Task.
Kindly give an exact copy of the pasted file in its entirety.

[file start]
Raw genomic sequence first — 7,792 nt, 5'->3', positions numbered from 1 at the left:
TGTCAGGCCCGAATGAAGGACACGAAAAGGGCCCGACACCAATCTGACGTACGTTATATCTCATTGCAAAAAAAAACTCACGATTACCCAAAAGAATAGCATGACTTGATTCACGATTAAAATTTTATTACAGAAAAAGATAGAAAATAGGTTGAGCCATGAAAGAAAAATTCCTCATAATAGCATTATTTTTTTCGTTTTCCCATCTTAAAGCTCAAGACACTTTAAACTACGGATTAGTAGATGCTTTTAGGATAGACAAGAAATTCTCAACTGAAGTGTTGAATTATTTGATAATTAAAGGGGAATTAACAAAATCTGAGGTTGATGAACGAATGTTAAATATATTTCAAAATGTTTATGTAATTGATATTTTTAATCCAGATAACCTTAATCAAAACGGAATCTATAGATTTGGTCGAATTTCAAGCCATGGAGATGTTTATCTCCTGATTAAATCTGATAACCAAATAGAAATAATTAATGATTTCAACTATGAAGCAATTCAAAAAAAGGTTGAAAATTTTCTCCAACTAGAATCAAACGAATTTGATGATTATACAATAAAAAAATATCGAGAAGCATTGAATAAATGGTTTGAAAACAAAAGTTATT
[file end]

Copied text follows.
Raw genomic sequence first — 7,792 nt, 5'->3', positions numbered from 1 at the left:
TGTCAGGCCCGAATGAAGGACACGAAAAGGGCCCGACACCAATCTGACGTACGTTATATCTCATTGCAAAAAAAAACTCACGATTACCCAAAAGAATAGCATGACTTGATTCACGATTAAAATTTTATTACAGAAAAAGATAGAAAATAGGTTGAGCCATGAAAGAAAAATTCCTCATAATAGCATTATTTTTTTCGTTTTCCCATCTTAAAGCTCAAGACACTTTAAACTACGGATTAGTAGATGCTTTTAGGATAGACAAGAAATTCTCAACTGAAGTGTTGAATTATTTGATAATTAAAGGGGAATTAACAAAATCTGAGGTTGATGAACGAATGTTAAATATATTTCAAAATGTTTATGTAATTGATATTTTTAATCCAGATAACCTTAATCAAAACGGAATCTATAGATTTGGTCGAATTTCAAGCCATGGAGATGTTTATCTCCTGATTAAATCTGATAACCAAATAGAAATAATTAATGATTTCAACTATGAAGCAATTCAAAAAAAGGTTGAAAATTTTCTCCAACTAGAATCAAACGAATTTGATGATTATACAATAAAAAAATATCGAGAAGCATTGAATAAATGGTTTGAAAACAAAAGTTATT